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Sarah Jessica Parker Finally Opens Up About Her Twitter Feud

(ABC News) - Sarah Jessica Parker posted some very strong tweets recently aimed at a woman the actress said should be “ashamed” of herself.

The public knew the woman must have offended the “Sex & the City” star in some way — but didn’t know why.

Now we do.

Parker, 49, opened up to Net-A-Porter’s The Edit about the incident.

“Your anonymity doesn’t diminish your outrageous and vulgar tweet. And your deletion only reveals your cowardice,” Parker wrote to the woman back on April 3.

The woman allegedly questioned whether Parker’s twin daughters Marion and Tabitha, who were carried by a surrogate, were actually her own.

Parker now tells The Edit: “I don’t think you can be like that without thinking about what you are saying. Other people can be mean, and that’s something I just have to make peace with. That was my worry before engaging in social media; I was afraid of it.”

She added, “I see mean stuff every day: when I look at Twitter I scroll with one eye open and one closed. That particular day, it was just one of the things I saw. I kept scrolling and then I was like, ‘Wait a minute, did she just say that?’ I went back and I thought, ‘Well, this isn’t unhealthy paranoia, this is absolutely conscious. This was a choice.’ She, not subtly at all, said that my children are not my children.”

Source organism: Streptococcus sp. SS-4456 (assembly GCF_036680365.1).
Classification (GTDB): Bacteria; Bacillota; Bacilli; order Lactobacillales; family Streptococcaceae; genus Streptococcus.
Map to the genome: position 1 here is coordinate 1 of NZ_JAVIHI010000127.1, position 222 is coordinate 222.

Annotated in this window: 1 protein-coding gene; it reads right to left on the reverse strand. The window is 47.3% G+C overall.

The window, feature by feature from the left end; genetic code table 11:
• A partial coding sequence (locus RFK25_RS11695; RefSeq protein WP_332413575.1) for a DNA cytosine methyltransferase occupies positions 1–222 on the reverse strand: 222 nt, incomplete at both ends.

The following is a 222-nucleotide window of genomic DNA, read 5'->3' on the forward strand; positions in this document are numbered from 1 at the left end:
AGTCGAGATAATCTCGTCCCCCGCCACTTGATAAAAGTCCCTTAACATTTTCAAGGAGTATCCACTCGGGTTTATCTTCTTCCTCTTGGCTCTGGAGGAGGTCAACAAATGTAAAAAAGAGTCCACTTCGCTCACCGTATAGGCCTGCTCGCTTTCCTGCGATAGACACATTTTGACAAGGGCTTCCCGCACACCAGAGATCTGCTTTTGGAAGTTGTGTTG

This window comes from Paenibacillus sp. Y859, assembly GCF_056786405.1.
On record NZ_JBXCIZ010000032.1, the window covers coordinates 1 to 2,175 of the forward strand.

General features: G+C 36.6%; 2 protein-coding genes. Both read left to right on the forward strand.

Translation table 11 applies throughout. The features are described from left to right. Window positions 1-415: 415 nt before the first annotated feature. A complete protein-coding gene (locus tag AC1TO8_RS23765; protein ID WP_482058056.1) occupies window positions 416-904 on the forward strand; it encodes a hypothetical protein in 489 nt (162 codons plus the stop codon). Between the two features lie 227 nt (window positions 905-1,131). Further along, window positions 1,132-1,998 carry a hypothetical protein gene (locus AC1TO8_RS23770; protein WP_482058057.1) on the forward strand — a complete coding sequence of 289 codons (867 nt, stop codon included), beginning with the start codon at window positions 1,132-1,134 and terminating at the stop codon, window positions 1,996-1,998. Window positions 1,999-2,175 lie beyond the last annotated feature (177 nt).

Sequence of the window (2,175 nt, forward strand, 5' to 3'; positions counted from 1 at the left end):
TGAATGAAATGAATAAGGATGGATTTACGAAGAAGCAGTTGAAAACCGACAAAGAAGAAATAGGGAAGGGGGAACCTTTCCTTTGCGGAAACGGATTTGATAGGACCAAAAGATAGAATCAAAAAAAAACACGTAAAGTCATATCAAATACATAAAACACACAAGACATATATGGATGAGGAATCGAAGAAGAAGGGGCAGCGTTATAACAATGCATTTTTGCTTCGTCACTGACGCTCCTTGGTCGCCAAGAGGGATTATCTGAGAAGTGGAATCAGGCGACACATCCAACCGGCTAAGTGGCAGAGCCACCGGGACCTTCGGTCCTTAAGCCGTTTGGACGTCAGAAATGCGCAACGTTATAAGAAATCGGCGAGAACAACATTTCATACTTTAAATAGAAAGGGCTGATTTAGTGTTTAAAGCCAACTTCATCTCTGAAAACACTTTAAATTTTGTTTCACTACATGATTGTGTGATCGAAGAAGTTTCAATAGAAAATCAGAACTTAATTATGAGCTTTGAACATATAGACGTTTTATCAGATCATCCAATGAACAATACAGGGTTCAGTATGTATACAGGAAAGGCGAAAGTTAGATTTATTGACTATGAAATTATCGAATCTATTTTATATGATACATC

Parker said this was one of the few times she responded via social media to an attack.

“But I wrote back, ‘What? Like, is this fun?’ She never responded and deleted it,” she said.

Parker also couldn’t understand why this woman chose her to pick on.

“And what is it about me? I am not somebody who shows off her good fortune; I don’t travel with bodyguards, I don’t live a very glamorous life – I am afraid of all that,” Parker said. “So I can’t figure out what she hated so much about me that she did that. And I just can’t imagine anything lower than that.”

The actress also brought up the issue of gender in this circumstance.

“Would she say that to my husband? I can’t stand [it] when women say unfriendly things to other women,” she said. “Why does it have to be like that? Why do we go from [I disagree with you] to I hate you, I attack you, I use words that I know are hurtful? And we’ve never met! You’d think at this point in my life I would be accustomed [to it], but we keep finding new ways of expressing ourselves, new outlets to be unfriendly and cruel.”

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Melissa Lambrecht